The Process of Credentialing & Privileges

What is the process to get Credentialed and Privileges inside a hospital?

This credentialing and privileging process applies to all institutions that are required to have a medical executive committee (MEC) for purposes of granting hospital staff privileges. 

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What types of Employers Require Credentialing through a MEC?

If you are considering applying for hospital staff privileges, keep in mind that there are many other types of institutions that are required to do the same such as ambulatory surgery. physician provider organizations, preferred physician groups, managed care companies (MCOs), etc. When it comes to applying for privileges, it all starts with an inquiry letter, and then progresses through the application process. 

The Process to Apply for Privileges in a Hospital is as follows:

Request - Send the medical staff office (MSO) for the facility a letter, a long with a CV, and requesting an application packet for your specialty. 

  1. Application - The Medical staff office will then send you an application packet with instructions and forms, including an application, a conflict of interest form,  a release of information form, a form where you agree to abide by the hospitals rules and regulations, maybe even a confidentiality agreement, and there will be questions about your license(s) such as: the specialty certification, DEA #, Tax ID, Board Certifications, professional liability insurance. 
  2. Full and Complete Information is Required - Next you will complete the requested information.  Important: if you have issues in your history, such as a: prior law suit, licensing complaints, a potential conflict of interest, a pending law suit or a pending complaint, or any other certification or licensing issue like something that shows up on the National Provider Data Bank (NPDB), or issues where your privileges we reduced or revoked due to behavior or competency issues; you should probably consult an attorney to help you frame the application truthfully and accurately, and to help you maximize your chances of getting approved. Remember, if this information is not accurate, it means that the institution can terminate your privileges at any time. You will likely have to attach a copy of your graduation certificates and licenses with the application.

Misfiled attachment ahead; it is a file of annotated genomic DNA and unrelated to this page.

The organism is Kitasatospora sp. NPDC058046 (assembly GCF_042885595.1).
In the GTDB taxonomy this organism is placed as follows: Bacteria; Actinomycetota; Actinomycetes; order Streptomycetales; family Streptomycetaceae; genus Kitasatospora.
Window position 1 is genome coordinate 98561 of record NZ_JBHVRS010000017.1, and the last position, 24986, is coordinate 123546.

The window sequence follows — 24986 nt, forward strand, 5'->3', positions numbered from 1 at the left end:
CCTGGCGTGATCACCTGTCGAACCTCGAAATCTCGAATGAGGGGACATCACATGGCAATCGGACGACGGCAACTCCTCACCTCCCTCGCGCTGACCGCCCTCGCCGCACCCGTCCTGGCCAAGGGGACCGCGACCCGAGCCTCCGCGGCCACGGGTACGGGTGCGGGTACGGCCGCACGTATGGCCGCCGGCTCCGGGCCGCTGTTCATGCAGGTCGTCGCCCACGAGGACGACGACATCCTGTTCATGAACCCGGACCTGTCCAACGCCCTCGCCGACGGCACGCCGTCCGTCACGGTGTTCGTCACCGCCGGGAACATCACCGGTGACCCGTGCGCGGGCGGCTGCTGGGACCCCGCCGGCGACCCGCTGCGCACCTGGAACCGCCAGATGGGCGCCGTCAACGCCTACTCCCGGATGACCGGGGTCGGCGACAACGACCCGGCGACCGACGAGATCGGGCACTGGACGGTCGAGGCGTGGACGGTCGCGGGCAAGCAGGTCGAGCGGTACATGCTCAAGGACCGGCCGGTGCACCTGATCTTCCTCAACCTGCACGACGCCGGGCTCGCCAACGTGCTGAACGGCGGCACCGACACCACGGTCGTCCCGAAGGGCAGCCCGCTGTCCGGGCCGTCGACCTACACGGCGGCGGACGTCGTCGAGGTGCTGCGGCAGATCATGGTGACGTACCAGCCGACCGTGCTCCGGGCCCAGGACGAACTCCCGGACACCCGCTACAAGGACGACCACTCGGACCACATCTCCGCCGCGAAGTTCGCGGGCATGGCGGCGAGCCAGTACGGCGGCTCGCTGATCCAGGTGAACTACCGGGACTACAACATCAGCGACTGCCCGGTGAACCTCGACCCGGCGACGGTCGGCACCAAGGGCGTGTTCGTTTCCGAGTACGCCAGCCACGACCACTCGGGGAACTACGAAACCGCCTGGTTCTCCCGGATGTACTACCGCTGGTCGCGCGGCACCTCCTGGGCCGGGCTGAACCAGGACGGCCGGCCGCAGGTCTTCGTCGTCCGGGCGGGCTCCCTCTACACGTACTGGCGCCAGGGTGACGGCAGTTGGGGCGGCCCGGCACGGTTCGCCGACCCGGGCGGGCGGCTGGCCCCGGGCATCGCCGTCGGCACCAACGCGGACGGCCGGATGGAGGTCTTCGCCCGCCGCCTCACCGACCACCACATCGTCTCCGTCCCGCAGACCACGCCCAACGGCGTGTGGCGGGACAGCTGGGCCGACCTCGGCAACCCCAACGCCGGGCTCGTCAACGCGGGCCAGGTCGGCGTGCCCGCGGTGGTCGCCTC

3. Application Verification - Your application will then be verified by the medical staff office, all licenses, certifications, and prior work history will be checked.  The MSO will inquire into your state license, National Practitioners' Data Bank, Medicare/Medicaid Fraud and Abuse Lists, and all sources of where a physicians disciplinary actions and claims are reported. 
  4. Department Chair Review - Next your application will go to the Department Chair for review of the file to see if it meets the qualification standards.  Important: The approval or disapproval at this step is key.  Most applications that are denied are denied at this stage, and the reason stated is "incomplete record or file"; however if the application proceeds to the next level and is then denied it is a reportable event that you were "denied privileges". So be very deliberate and careful in the application process, if the application goes bad, it will likely have other professional ramifications.
  5. Medical Staff Committee or Credentialing Committee or the Medical Executive Committee will then review your application for its approval.
  6. Board of Governors or Board of Trustees or the presiding governing body of the hospital system will then have the last opportunity to review the file and decide whether to grant the appointment and privileges 
  7. If and once you are approved, you will receive a written confirmation letter, and you may be placed on the "Call" schedule; you may also me asked to serve on on a medical staff committee. Roughly every 2 years after this appointment, you will likely have to go through the a similar disclosure and verification process.   

If you would like to find out more about what the power, role, and obligations of a Medical Executive Committee are, or if you would like to find out more how the peer review process works click on the links provided. 

If you have questions or issues you need to run by an attorney, please reach out to your select healthcare hospital attorney who has experience in handling this sort of stuff; if you don't then feel free to call us for we have the experience on how to guide you through this process.   

Below is a schematic of how the credentialing and privileging process works. 

Here is an informative webinar on how to protect yourself in Peer Review Hearing: How to Navigate - Hospital Medical Executive Committees, Peer Reviews, Investigations, and Bylaws.

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